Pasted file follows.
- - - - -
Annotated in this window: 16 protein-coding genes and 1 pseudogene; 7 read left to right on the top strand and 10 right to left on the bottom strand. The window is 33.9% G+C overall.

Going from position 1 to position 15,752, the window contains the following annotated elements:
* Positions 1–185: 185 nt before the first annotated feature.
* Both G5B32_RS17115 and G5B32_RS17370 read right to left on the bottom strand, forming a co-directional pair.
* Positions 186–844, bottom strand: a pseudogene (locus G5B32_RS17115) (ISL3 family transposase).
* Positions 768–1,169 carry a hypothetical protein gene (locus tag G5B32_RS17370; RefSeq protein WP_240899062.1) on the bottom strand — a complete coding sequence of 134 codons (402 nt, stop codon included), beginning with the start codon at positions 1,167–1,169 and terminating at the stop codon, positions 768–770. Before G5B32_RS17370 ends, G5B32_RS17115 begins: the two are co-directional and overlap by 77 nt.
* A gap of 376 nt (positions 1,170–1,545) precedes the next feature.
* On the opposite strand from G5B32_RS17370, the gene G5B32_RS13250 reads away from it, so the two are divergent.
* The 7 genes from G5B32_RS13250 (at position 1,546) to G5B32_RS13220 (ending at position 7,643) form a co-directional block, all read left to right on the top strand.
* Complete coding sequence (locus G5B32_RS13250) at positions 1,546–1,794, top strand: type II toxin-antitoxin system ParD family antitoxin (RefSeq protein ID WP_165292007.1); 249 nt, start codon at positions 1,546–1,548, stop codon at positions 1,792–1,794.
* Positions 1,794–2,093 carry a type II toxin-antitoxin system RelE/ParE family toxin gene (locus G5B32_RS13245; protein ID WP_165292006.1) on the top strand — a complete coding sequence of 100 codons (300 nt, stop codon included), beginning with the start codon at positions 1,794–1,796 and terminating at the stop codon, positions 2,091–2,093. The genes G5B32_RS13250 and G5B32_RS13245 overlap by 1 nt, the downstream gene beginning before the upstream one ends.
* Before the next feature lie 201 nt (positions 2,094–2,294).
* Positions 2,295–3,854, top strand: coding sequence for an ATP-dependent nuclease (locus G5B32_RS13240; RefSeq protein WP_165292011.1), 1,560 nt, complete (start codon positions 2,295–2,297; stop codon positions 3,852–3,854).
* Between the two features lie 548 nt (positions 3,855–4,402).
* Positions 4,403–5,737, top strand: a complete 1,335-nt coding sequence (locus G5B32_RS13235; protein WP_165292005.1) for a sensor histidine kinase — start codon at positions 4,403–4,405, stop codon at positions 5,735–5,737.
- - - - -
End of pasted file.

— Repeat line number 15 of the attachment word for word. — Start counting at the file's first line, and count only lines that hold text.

* Positions 4,403–5,737, top strand: a complete 1,335-nt coding sequence (locus G5B32_RS13235; protein WP_165292005.1) for a sensor histidine kinase — start codon at positions 4,403–4,405, stop codon at positions 5,735–5,737.